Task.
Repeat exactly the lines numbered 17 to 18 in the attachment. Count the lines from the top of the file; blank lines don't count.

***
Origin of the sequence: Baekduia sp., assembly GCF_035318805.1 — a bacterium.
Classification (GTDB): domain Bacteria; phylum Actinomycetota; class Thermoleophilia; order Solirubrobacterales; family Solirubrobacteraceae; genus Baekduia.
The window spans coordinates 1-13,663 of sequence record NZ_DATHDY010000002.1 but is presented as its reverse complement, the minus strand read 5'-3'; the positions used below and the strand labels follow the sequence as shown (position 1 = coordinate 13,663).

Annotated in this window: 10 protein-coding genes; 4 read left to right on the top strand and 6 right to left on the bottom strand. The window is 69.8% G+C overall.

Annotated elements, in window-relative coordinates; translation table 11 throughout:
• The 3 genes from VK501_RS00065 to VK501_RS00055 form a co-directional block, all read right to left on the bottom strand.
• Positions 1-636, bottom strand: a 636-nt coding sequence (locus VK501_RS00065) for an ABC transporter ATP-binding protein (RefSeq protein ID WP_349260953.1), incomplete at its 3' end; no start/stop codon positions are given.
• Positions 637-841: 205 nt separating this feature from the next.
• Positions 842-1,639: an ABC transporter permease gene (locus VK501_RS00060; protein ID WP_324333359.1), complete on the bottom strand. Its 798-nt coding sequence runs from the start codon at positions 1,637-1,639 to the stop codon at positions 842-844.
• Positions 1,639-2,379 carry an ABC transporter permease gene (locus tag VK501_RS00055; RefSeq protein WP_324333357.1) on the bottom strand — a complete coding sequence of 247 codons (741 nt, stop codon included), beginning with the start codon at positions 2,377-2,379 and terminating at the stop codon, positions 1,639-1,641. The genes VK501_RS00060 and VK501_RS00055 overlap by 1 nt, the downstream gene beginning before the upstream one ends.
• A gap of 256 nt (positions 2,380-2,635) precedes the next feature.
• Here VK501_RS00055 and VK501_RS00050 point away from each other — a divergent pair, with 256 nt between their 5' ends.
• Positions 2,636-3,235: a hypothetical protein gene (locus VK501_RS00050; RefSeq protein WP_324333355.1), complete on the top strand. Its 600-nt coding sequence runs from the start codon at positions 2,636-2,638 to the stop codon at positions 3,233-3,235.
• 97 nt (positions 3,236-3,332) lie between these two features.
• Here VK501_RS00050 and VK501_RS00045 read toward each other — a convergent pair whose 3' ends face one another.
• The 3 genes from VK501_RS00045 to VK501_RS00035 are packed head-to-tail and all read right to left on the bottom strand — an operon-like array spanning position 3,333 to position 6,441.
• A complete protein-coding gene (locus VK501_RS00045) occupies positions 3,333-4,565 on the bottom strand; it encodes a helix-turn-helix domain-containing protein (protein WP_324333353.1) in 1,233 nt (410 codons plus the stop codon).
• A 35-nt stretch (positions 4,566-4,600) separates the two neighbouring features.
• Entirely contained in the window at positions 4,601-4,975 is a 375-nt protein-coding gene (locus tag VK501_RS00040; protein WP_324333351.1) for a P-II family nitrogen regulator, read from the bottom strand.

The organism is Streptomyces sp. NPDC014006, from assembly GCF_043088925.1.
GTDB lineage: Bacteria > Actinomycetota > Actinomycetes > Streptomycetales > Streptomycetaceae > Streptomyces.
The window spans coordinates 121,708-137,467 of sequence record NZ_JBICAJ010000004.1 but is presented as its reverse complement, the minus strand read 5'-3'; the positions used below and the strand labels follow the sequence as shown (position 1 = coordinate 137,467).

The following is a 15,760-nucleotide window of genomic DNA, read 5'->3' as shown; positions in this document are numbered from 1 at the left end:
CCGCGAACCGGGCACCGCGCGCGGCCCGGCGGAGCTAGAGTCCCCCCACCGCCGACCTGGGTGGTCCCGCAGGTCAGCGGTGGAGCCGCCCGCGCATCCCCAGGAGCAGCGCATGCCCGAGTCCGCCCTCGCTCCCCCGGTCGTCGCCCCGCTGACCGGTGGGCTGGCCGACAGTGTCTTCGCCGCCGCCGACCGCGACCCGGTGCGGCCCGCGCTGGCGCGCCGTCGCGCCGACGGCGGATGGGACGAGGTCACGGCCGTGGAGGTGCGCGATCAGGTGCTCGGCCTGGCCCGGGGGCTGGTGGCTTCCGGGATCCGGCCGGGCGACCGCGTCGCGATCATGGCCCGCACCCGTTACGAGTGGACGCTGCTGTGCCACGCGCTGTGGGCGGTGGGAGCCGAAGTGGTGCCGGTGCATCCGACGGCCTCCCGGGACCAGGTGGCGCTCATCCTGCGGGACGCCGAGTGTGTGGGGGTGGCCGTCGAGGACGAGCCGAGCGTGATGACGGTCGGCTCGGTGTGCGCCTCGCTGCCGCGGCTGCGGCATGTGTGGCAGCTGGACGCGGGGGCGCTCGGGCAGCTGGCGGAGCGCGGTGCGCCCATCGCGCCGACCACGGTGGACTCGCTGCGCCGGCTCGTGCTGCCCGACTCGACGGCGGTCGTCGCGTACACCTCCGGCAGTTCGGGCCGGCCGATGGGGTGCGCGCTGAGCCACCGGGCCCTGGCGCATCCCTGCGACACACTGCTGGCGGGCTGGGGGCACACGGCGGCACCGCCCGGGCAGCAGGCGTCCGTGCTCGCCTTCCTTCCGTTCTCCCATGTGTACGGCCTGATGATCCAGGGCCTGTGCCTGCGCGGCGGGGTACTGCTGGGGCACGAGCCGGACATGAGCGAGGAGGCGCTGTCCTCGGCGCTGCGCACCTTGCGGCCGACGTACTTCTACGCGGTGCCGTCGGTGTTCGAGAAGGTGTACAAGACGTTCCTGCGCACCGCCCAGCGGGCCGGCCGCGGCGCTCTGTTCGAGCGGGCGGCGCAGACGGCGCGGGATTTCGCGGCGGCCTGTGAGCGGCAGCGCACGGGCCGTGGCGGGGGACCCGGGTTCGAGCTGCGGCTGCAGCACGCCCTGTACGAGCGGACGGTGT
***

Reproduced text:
• A complete protein-coding gene (locus VK501_RS00045) occupies positions 3,333-4,565 on the bottom strand; it encodes a helix-turn-helix domain-containing protein (protein WP_324333353.1) in 1,233 nt (410 codons plus the stop codon).
• A 35-nt stretch (positions 4,566-4,600) separates the two neighbouring features.